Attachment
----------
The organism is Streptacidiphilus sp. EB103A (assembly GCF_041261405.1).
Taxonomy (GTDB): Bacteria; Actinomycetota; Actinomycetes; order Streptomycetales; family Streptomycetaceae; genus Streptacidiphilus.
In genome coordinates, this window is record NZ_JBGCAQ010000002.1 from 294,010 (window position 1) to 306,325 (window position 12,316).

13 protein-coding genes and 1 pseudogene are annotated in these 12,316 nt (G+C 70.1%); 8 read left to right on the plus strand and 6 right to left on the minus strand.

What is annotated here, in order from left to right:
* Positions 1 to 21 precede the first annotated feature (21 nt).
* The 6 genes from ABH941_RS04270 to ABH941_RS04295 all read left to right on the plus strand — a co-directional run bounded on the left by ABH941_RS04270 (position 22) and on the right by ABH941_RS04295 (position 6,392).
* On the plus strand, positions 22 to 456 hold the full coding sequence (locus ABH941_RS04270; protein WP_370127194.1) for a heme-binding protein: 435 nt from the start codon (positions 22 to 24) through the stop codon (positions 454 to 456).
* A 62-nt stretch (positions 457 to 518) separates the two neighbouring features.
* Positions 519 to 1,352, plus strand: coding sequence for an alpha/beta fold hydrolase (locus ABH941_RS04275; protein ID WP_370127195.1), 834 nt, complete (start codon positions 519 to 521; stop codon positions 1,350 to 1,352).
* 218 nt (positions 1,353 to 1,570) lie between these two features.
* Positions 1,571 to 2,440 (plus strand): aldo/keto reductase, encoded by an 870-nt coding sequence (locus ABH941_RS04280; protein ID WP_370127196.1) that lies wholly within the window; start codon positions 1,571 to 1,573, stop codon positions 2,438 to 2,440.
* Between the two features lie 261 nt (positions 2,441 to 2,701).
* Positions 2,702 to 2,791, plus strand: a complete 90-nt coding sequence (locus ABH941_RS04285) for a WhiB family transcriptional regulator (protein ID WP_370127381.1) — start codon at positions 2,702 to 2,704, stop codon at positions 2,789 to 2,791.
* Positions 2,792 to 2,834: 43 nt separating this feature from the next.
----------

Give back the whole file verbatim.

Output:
The organism is Streptacidiphilus sp. EB103A (assembly GCF_041261405.1).
Taxonomy (GTDB): Bacteria; Actinomycetota; Actinomycetes; order Streptomycetales; family Streptomycetaceae; genus Streptacidiphilus.
In genome coordinates, this window is record NZ_JBGCAQ010000002.1 from 294,010 (window position 1) to 306,325 (window position 12,316).

13 protein-coding genes and 1 pseudogene are annotated in these 12,316 nt (G+C 70.1%); 8 read left to right on the plus strand and 6 right to left on the minus strand.

What is annotated here, in order from left to right:
* Positions 1 to 21 precede the first annotated feature (21 nt).
* The 6 genes from ABH941_RS04270 to ABH941_RS04295 all read left to right on the plus strand — a co-directional run bounded on the left by ABH941_RS04270 (position 22) and on the right by ABH941_RS04295 (position 6,392).
* On the plus strand, positions 22 to 456 hold the full coding sequence (locus ABH941_RS04270; protein WP_370127194.1) for a heme-binding protein: 435 nt from the start codon (positions 22 to 24) through the stop codon (positions 454 to 456).
* A 62-nt stretch (positions 457 to 518) separates the two neighbouring features.
* Positions 519 to 1,352, plus strand: coding sequence for an alpha/beta fold hydrolase (locus ABH941_RS04275; protein ID WP_370127195.1), 834 nt, complete (start codon positions 519 to 521; stop codon positions 1,350 to 1,352).
* 218 nt (positions 1,353 to 1,570) lie between these two features.
* Positions 1,571 to 2,440 (plus strand): aldo/keto reductase, encoded by an 870-nt coding sequence (locus ABH941_RS04280; protein ID WP_370127196.1) that lies wholly within the window; start codon positions 1,571 to 1,573, stop codon positions 2,438 to 2,440.
* Between the two features lie 261 nt (positions 2,441 to 2,701).
* Positions 2,702 to 2,791, plus strand: a complete 90-nt coding sequence (locus ABH941_RS04285) for a WhiB family transcriptional regulator (protein ID WP_370127381.1) — start codon at positions 2,702 to 2,704, stop codon at positions 2,789 to 2,791.
* Positions 2,792 to 2,834: 43 nt separating this feature from the next.